Besides, the experiments and the failures and all the variability from one batch to the next is what endows each generation of fruitcake with unique character. The fruitcake can act a snapshot (an aging and changing snapshot) of what transpired the last fruitcake session. Without these experiments the fruitcake tasting wouldn’t be quite as fun or bring up as many memories.
fruit mixture — 4.4 kg total (the particulars don’t matter)
- 2 kg sultana raisins
- 160 g Thomson raisins
- 860 g dried currants
- 230 g dried cranberries
- 550 g candied mixed peel
- 200 g prunes, chopped
- 200 g dates, chopped
- 200 g dried cherries
- 4 c flour
- 3 tsp baking powder
- 1/2 tsp baking soda
- 1/2 tsp salt
- 2 tsp ground allspice
- 4 tsp ground cinnamon
- 2 tsp ground cardamom
- 1/2 tsp grated nutmeg
- 1/4 tsp ground cloves
- 12 eggs, separated
- 1/2 c molasses
- 1 lb butter
- 1 c sugar
- 2 tbsp vanilla extract
- 1/2 c brandy
- 1/2 c strong coffee
In a large pot, combine the fruit.
Whisk together all the dry ingredients for the cake. Add one cup to the fruit and mix until all the fruit is coated. Set aside.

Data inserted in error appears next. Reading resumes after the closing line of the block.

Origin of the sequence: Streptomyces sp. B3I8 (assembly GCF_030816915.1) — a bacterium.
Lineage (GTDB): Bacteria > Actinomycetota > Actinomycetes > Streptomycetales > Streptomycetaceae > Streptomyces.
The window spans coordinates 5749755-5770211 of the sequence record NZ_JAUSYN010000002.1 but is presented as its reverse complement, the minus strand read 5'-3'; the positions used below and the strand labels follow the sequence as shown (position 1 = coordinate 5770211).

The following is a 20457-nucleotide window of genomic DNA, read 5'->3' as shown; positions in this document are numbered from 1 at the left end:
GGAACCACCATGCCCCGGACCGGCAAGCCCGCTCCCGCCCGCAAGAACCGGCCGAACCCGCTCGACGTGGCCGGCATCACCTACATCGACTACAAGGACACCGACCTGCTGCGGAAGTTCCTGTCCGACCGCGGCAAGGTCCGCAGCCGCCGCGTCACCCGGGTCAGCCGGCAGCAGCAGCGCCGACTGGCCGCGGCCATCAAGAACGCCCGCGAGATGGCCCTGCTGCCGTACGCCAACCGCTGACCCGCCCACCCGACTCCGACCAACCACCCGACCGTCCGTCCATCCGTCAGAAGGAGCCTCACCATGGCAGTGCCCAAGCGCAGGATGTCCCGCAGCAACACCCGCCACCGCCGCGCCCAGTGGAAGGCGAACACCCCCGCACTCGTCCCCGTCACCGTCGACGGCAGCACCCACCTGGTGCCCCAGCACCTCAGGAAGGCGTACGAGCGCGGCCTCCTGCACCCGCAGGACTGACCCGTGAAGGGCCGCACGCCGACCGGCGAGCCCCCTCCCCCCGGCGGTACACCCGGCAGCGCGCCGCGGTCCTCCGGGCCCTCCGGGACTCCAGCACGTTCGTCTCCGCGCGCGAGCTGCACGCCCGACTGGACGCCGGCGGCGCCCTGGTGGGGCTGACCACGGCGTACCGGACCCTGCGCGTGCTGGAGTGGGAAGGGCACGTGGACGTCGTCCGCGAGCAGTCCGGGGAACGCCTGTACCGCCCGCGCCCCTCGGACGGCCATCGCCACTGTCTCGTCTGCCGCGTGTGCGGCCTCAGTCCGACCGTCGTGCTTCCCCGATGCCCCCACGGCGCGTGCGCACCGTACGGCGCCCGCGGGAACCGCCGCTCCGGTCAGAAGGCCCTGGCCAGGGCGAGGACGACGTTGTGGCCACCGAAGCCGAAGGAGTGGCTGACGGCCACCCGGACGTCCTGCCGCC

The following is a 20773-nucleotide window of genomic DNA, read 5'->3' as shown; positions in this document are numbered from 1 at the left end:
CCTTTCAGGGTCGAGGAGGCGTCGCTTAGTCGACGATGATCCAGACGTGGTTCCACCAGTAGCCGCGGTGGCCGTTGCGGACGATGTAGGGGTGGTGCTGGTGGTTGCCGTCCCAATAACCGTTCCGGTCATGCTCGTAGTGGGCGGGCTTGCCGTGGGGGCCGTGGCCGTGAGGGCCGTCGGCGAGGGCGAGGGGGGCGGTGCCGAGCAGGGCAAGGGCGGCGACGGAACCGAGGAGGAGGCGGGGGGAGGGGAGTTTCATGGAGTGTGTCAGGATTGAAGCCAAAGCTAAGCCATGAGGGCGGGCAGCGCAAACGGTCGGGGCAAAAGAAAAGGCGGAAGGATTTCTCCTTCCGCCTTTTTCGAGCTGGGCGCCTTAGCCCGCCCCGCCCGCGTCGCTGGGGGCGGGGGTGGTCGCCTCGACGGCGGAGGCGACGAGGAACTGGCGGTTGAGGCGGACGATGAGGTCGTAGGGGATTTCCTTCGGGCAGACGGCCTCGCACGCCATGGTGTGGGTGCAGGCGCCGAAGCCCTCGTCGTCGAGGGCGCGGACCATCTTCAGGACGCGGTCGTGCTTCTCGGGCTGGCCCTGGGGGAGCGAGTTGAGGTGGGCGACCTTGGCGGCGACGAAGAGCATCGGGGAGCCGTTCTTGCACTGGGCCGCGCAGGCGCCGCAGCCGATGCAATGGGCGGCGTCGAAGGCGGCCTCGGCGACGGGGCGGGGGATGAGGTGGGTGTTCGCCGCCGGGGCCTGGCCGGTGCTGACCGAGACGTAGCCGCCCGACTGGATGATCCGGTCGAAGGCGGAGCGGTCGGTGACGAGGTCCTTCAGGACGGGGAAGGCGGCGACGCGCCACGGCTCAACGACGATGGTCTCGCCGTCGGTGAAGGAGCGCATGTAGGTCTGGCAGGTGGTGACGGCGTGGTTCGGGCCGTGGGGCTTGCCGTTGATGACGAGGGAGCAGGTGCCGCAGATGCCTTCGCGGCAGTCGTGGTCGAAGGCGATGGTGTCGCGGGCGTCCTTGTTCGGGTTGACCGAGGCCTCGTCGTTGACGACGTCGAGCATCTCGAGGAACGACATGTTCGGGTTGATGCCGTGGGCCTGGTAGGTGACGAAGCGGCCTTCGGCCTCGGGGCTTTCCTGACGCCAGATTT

Whip the egg whites until stiff and set aside. Separately, whisk the egg yolks with the molasses and set aside.
Combine the brandy and coffee and set aside.
Cream the butter with the sugar and vanilla in a very large bowl until light. Slowly add the egg yolk mixture, beating constantly.
Fold half the flour into the butter mixture. Stir in a spoonful of egg whites to lighten, then fold in the remaining egg whites. Follow with half the brandy-coffee mixture, then half of the remaining flour, the remaining brandy-coffee and finally the remaining flour.
Pour the fruit overtop and combine until just mixed. Equally portion out into 6 parchment lined loaf pans.
Bake 275 F for 2 hours or until an inserted skewer is removed clean. Let cool on a wire rack.
Douse each cake with 1-2 capfuls of rum or brandy. Wrap in paper, then plastic. Store in a cool place, hydrating every week or so, and it will be ready to eat in a couple months.
For long term storage, wrap the cake in several layers and seal it well in a bag. Keep in a cool place. Hydrate a few times in the weeks before you intend to eat some; otherwise it will keep quite nicely.
Image courtesy of Natascha’s Palace